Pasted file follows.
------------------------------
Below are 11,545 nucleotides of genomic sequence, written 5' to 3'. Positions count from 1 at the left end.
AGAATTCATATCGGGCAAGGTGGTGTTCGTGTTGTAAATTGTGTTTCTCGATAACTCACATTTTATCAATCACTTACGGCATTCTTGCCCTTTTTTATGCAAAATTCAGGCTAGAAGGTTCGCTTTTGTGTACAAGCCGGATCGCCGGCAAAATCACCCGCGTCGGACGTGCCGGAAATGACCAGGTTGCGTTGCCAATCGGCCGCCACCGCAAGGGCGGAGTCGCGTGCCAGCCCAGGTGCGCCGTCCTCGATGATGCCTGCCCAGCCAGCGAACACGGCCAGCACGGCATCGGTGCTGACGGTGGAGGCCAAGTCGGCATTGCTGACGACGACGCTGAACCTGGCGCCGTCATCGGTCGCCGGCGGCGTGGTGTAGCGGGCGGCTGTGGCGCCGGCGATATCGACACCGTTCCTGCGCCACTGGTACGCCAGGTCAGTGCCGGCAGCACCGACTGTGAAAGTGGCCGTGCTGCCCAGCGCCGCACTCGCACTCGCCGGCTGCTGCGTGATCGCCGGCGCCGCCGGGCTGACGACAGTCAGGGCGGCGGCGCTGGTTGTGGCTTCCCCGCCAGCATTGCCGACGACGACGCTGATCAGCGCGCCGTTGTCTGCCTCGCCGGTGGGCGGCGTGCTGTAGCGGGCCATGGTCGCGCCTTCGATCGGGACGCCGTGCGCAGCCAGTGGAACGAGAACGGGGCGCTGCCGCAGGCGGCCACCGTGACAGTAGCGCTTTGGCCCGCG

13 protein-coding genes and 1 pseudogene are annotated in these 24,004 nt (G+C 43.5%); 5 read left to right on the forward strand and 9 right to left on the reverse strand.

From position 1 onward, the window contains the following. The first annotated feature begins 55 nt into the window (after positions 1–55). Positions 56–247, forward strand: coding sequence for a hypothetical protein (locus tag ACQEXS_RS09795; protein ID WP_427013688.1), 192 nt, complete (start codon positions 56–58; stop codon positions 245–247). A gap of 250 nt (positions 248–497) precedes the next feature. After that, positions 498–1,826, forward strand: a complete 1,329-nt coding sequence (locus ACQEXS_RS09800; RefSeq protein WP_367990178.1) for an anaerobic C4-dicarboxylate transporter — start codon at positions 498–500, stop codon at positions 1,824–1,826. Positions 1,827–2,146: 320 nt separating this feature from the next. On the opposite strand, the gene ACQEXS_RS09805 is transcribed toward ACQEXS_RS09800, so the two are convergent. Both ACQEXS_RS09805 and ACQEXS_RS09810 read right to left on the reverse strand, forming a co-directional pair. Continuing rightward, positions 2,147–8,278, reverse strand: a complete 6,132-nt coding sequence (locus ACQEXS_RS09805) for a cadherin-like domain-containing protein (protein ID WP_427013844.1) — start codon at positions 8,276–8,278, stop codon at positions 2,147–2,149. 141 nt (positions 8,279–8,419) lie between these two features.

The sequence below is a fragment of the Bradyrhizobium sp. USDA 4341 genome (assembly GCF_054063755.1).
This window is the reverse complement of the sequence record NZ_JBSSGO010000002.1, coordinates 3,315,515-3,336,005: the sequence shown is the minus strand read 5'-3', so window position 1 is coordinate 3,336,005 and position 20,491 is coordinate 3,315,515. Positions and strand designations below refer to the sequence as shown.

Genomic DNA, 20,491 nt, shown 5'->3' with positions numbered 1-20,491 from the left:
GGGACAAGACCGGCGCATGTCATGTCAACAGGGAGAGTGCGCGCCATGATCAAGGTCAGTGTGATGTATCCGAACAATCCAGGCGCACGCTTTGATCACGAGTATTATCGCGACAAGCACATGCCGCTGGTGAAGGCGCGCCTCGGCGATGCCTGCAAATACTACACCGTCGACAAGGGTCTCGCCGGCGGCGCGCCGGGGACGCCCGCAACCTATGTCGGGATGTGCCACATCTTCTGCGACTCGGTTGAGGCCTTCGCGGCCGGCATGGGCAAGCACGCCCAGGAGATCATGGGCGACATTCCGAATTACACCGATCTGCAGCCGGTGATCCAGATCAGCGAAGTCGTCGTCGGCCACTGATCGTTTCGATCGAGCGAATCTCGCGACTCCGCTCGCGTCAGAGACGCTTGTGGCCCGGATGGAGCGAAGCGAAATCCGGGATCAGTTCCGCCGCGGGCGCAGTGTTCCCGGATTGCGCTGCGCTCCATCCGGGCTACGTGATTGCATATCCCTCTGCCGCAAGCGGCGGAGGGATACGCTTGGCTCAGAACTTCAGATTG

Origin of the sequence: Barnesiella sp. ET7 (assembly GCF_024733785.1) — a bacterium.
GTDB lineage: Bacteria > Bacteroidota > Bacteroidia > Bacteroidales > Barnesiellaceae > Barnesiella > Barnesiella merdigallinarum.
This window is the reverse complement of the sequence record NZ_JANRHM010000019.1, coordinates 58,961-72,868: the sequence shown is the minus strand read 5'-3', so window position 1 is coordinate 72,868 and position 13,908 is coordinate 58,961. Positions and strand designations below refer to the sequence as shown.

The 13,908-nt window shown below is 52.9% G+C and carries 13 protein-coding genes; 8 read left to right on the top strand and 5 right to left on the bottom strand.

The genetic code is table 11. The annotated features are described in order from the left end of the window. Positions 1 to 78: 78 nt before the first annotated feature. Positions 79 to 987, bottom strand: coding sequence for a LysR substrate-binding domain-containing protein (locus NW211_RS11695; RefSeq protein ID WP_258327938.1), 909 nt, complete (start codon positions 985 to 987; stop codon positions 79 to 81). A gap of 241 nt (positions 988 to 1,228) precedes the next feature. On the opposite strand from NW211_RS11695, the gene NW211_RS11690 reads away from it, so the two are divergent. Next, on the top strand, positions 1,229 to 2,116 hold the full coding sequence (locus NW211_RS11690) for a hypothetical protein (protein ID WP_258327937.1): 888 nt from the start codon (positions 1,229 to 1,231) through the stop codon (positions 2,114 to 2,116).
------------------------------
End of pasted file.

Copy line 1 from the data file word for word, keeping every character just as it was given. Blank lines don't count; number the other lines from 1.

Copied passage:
Below are 11,545 nucleotides of genomic sequence, written 5' to 3'. Positions count from 1 at the left end.